New water pump gasket leak

Tiny
DAVID LOOMIS
  • MEMBER
  • 2003 LINCOLN NAVIGATOR
  • 5.4L
  • V8
  • 2WD
  • AUTOMATIC
  • 104,000 MILES
Water pump gasket failed at 104,000 miles. New water pump was supplied with urethane o-ring gasket. Applied small amount of silicone o-ring lubricant. The unit fit snugly but not too snugly in the block cavity. Filled with water to check for leaks. Overnight, significant leaks observed at 9 to 12 o'clock position. Removed pump and closely examined mounting surfaces. Some residue remained in o-ring groove, but also, the groove disappeared at the 9 o'clock to 1 o'clock position. Only flat, smooth, clean iron at this position. Thoroughly sanded and cleaned groove and flat area. Reinstalled using thick, heavily applied silicone o-ring grease. No leaks overnight. Started motor and observed leak at 9 - 12 o'clock position. Leaks stopped after four or five minutes running motor. Idled motor for five hours with chemicals to flush rust. No leak. Drained and refilled with water to flush out chemicals. Leak observed again for four minutes, and then, it stopped. Close inspection now shows periodic leak of several drops appearing at 9 o'clock position after motor is warm - not enough to accumulate and flow to the ground. Cold starts always create a five inch diameter wet spot on the ground. My tentative conclusion is that the o-ring groove gap in the block is a manufacturing defect. Any ideas for a solution. I am taught and believe gasket compound must never, never, never be used on an o-ring seal because (1) it interferes with the proper operation of o-ring sealing dynamics, and (2) it could make future removal of the water pump impossible.
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Saturday, November 17th, 2018 AT 8:59 PM

3 Replies

Tiny
JACOBANDNICKOLAS
  • EXPERT
Hi and thanks for using 2CarPros. Com.

I agree with you. Gaskets, o-rings need to be installed on clean and dry surfaces unless otherwise recommended.

First, I suggest getting a new o-ring from a dealer. Often times the aftermarket ones are not of the same quality. Next, do not use sand paper to clean the area. Also, when you reinstall the pump, make sure it is aligned prior to install. If you turn it to make bolt holes align, the o-ring can be damaged.

Here are the directions: They show a sequence for removing bolts. When tightening them to 18 ft/lbs, follow the reverse order of removal. The attached pictures correlate with these directions. Make sure to lube the o-ring with coolant as recommended at the end of the directions.

______________________________________

Remove the bolts in the sequence shown, and the water pump. See pic
Wipe the water pump mounting surface with a soft cloth if necessary.

CAUTION: Do not rotate the water pump housing once installed in the engine. Damage to the O-ring seal can occur, causing the water pump to leak.

NOTE: Install a new O-ring seal and lubricate with Motorcraft Premium Engine Coolant E2FZ-19549-AA, FSFZ-19549-CC in Oregon, CXC-10 in Canada or equivalent meeting Ford specification ESE-M97B44-A (green color) or Motorcraft Premium Gold Engine Coolant VC-7-A meeting Ford specification WSS-M97B51-A1 (yellow color). Use the same coolant that was drained from the engine.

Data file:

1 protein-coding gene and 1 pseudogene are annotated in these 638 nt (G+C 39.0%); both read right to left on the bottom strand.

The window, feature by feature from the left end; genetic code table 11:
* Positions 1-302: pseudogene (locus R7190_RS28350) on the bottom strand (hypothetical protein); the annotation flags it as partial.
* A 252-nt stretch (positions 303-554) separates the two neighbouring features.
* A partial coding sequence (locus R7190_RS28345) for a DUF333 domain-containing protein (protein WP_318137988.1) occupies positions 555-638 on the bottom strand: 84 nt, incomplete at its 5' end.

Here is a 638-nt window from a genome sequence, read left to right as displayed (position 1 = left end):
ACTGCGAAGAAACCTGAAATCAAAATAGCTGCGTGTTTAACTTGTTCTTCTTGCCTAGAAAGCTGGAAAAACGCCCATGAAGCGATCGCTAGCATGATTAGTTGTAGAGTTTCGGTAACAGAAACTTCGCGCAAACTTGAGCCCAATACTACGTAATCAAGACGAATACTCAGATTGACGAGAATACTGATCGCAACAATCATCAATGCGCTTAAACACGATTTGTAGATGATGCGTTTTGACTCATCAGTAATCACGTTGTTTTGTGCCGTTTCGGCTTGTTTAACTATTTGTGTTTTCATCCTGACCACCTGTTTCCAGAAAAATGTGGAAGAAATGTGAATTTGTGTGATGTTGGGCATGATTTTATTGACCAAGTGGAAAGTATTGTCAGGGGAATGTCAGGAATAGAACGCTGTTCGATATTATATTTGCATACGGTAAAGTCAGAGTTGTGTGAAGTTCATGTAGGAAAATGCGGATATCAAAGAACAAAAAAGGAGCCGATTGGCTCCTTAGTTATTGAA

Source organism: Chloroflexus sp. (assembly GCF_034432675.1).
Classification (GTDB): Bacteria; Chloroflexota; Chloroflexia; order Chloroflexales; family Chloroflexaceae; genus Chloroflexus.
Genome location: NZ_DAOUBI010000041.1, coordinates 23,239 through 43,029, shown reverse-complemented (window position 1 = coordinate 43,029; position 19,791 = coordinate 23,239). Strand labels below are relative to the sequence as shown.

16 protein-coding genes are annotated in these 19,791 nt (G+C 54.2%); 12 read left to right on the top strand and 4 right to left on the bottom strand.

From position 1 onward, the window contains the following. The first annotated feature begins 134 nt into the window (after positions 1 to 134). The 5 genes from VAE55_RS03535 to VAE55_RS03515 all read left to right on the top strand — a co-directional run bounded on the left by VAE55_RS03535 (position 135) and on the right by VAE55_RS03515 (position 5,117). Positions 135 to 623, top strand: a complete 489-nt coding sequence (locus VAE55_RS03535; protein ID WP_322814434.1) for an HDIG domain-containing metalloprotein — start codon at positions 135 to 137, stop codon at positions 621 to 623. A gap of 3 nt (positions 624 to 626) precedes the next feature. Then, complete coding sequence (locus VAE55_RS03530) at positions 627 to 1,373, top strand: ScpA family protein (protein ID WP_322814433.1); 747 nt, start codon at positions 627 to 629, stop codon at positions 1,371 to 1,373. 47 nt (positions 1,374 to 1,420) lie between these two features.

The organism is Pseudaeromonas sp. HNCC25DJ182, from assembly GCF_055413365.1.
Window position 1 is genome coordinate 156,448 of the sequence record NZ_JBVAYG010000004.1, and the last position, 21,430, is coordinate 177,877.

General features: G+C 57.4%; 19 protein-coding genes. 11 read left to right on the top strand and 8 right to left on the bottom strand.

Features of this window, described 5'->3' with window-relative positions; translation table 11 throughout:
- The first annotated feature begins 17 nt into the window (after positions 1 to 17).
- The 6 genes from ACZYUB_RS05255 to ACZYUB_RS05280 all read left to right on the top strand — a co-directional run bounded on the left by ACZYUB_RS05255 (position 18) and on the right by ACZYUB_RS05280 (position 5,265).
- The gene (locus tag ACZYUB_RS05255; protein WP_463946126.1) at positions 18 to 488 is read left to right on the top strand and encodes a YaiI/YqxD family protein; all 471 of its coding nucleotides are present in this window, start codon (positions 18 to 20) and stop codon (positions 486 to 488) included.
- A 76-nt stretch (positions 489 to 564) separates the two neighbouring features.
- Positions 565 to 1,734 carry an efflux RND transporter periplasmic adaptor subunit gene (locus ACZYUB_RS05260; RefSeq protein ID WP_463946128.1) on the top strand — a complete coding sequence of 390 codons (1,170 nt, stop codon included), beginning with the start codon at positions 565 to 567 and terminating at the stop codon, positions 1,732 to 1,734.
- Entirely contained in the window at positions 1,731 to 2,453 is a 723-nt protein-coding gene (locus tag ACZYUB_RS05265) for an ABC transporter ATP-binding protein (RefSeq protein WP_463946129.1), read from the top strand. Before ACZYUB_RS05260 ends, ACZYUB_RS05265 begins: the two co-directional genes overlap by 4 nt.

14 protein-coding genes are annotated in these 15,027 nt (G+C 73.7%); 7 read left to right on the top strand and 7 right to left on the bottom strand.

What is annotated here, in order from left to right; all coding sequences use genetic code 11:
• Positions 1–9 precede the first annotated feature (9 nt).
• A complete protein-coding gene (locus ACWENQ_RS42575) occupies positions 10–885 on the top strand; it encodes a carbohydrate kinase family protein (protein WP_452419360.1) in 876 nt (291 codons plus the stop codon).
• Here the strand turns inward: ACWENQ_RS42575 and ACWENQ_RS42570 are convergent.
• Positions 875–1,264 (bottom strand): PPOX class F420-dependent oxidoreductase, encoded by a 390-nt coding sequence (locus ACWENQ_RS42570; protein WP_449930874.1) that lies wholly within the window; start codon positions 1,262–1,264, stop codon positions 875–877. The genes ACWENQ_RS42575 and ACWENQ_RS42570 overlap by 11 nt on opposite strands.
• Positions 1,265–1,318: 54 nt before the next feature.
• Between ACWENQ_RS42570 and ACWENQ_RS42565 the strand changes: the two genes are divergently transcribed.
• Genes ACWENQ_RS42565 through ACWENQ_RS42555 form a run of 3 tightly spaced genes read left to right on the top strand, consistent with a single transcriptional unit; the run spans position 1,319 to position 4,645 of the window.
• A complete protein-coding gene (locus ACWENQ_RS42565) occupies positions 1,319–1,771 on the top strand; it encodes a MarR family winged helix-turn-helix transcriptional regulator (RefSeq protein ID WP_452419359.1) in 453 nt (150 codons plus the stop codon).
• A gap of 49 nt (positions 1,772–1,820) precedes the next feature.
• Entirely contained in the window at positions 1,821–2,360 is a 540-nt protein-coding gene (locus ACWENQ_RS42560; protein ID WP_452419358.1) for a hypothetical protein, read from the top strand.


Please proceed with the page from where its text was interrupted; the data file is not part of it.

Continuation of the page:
To install, reverse the removal procedure.

__________________________________

Let me know if this helps.

Joe
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Saturday, November 17th, 2018 AT 9:27 PM
Tiny
DAVID LOOMIS
  • MEMBER
Upon cleaning with Scotchbrite pad and closer inspection, we found small corrosion pits the entire length of the o-ring groove and extensive, deep pits extending beyond the width of the groove at the 9 and 12 o'clock positions where the groove meets the flat, ungrooved section. We created a groove where none existed using a 1/8" carbide steel ball-shaped cutter held perpendicularly by ad hoc jig/tool holder. We resurfaced the existing grove using the same tool. The resulting groove was slightly deeper and wide than the factory groove and slightly ragged and rough. We applied a thin coat of J-B Weld to the entire groove and cured it overnight. Sanded using P800 sandpaper to level and smooth the groove. Polished with P1500 sandpaper and heavy cutting compound to a medium gloss. This technique stopped the leak for one week of daily use, but longevity is in question. Seems like a lot of tedious work. Use of anaerobic sealer on flanges will be plan D, but the flanges nearly disappear to less than 1/16" for about 3/4" at the 7-8 o'clock position to make room for the right-side timing chain cover. Should plan D fail, it seems block replacement is required. I conclude the gasket failure resulted from a combination of improper groove machining at the factory and improper use of plain water as a coolant for an extended period of time. Note: Adhesion of J-B Weld to machined iron seems to be excellent. It could not be chipped even from sharp corners of the flange deposited by unsteady hands. To remove, it required sanding and polishing, as above.
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Sunday, December 2nd, 2018 AT 8:02 PM
Tiny
JACOBANDNICKOLAS
  • EXPERT
Wow! You have done a lot already. If you are unable to seal it with the o-ring, then I would try using a gasket maker and o-ring. Just make sure to follow the directions, allowing the gasket maker to begin setting before tightening.
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Monday, December 3rd, 2018 AT 5:04 PM

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